What might we encounter when we choose this journey into personal sacredness—who we are? Quiet ah-ha’s. Shocking illusions. Outright resistance. Denial. Forgiveness. Tears. Pieces of our history coming together. Acceptance. Laughter. New appreciation and gratitude. Immeasurable love and compassion. A new way of being. Because this path exists outside of time and space as we understand it, familiar navigation strategies are not effective. Pushing, forcing and striving simply do not work on this path. In fact, it is best to forget any tips, tricks, and workarounds that have been picked up along life’s way. Survival on this path is quite different. This is the way of new understanding, of “being.” It is a way to dissect truth and clarity from stories and illusions. Through perseverance we learn who we truly are.

Experiencing nudges from “out of the blue” and questions where answers are indistinct or seemingly non-existent are signs that it is time to embark. A dedicated space, a commitment to uninterrupted time, and the intention to begin cue the path. The search for our sacredness is always tied to the present moment, where life really happens. Repetitive action completed in a focused way keeps the mind from wandering. Walking, painting, star gazing, gardening, or peeling fruit are practices that help our mind override distractions. Without commotion, there is more space for Source to reside.

 

Now to the all-important question: Who am I?

 

 

Inwardly speaking:  Find some time and space where you can simply “be.” Are you hoping, wishing, or praying for direction? Do the same questions arise, almost haunting you? Do you have a burning desire to know? A divine appointment is calling you.

 

© 2015 Barbara L. Krause

fifty layers inward

Fifty blog entries since November! Opened to the awareness of Source, we are surprised, amazed, and perhaps even delighted to discover that an energy greater than we are is everywhere—confirmed by our senses—when we intend to be open to it. Our desire for awareness of Source, on a weekly, if not daily basis; commitment to stillness, and time to reflect on the concepts from In the quiet moments pave the way to a more meaningful life. The result is wholeness, body, mind, and Ego joined; genuine gratitude for our life and for those lives of others; and unwavering peace of mind. What could be better?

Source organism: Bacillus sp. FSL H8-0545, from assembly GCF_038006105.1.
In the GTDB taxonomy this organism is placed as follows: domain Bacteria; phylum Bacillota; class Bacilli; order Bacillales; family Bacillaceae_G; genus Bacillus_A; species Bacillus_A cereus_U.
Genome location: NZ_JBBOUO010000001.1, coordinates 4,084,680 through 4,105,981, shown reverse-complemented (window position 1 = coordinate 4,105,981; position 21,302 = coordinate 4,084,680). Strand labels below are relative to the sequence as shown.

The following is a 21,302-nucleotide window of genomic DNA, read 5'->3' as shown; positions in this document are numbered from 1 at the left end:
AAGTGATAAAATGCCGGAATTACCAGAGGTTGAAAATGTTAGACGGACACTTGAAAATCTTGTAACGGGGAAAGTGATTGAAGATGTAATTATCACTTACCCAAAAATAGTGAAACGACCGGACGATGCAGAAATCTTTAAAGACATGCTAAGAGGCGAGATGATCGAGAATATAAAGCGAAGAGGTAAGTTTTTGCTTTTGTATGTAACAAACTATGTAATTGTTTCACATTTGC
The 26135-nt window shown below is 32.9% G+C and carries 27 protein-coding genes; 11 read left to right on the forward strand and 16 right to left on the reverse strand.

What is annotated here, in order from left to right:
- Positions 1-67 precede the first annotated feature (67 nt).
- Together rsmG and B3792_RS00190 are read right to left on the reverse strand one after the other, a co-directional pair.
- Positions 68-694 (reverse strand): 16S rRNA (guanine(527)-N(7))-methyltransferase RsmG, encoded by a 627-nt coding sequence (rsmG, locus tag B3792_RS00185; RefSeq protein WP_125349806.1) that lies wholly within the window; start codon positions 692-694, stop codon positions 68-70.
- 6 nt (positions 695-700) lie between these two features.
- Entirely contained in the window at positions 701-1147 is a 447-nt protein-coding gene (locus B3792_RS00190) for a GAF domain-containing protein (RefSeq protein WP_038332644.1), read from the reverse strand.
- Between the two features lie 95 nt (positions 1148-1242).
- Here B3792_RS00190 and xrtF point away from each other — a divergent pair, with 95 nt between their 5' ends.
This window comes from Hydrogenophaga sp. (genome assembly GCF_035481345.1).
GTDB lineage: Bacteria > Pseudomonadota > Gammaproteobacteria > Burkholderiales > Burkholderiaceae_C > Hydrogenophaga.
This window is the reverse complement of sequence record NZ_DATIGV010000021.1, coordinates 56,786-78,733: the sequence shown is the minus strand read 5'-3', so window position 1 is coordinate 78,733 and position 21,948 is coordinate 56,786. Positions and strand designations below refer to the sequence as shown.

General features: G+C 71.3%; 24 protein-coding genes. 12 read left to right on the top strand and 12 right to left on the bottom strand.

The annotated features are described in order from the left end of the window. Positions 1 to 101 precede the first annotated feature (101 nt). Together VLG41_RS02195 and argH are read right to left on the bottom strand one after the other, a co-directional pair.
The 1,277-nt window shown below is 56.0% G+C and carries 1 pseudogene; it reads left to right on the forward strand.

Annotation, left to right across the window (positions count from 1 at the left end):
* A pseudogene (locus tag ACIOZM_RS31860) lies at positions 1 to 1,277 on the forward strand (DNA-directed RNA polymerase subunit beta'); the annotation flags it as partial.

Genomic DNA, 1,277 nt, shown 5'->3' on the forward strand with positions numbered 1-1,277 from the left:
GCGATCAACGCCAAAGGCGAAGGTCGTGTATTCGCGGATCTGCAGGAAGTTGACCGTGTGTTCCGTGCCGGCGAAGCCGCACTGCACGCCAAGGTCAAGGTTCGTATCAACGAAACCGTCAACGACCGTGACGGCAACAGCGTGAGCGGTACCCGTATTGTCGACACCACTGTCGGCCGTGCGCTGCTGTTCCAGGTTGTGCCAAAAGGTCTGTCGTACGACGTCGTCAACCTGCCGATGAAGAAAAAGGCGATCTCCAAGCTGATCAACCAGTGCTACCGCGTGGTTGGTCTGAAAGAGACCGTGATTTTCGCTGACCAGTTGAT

With this state of new-found awareness, what’s next? A natural segue is to turn inward and explore who we are and what gives meaning to our life. Exploring the layers of our life brings us face-to-face with the truth of who we really are. It may be the first time, in along  time, that we take deep breaths, sit without an agenda, and actually pay attention to our caffeine fix as it caresses our throat with warmth and comfort. It may be the first time that we realize the impermanence of things we thought would remain forever. It may be the first time that we question old stories and beliefs. It may be the first time that we contemplate what is truly important to us. And, it may be the first time we look at who we are beyond our labels. Continuing with our numerical theme, let’s explore fifty layers inward.

Our body is the most obvious place to start our inward journey. This unique presentation of intellect, desires, abilities, and personality is precious and special to Source. From birth to our twenties, our identity is derived from those with whom we connect on a regular basis: parents, teachers, and friends. We think. We interface. We communicate—all in a similar fashion. We are socialized beings, yet we are still works-in-progress, green to the art of controlled self-expression.

Our mid-years focus on three levels of body training: the external quest (toning the body), the internal quest (steadiness and ease of mind), and the innermost quest (compassionate spirit). Balancing these three quests helps the body to express its full potential in the areas of family, career, and community. Purity and sensitivity are key attributes to achieving human potential. Purity, generally aligned with internal honor and high moral standards, can also be defined by the external deliverables of compassion to see clearly, followed by specific action. Sensitivity is the defeat of rigid thinking (prejudice) and egotistical action in any situation (tyranny). [Paraphrased: Light on Life, B.K.S. Iyengar, p.24-25]

It is into our fifties that most of us become more financially and emotionally stable. We begin to assess our lives and determine what should come next. The state of our body is no longer taken for granted. Comparison and grasping for the next best situation is trumped by reflection. B.K.S. Iyengar in Light on Life, p.23 states, “Health begins with firmness in body, deepens to emotional stability, then leads to intellectual clarity, wisdom, and finally the unveiling of the soul.”

When we are in balance, our internal light is bright and stable; we meet the difficulties of life without increasing the drama around us. We accept the present moment, regardless of what it brings. Repeating this acceptance until we are on the upswing gets us through challenging times.

 

Inwardly speaking:  Over the next six months, you may discover fifty ways to leave the self you currently know. In doing so, you enter a sacred time of turning inward. You welcome a bit of withdrawal, silence, simplicity, peace and love that is understood. You begin to care for your essence in preparation to some day remerge with Source. The first step is setting aside time to calm your mind, then engaging in the quiet, and then appreciating the solitude.  Remember self-compassion as it may take multiple attempts.

 

© 2015 Barbara L. Krause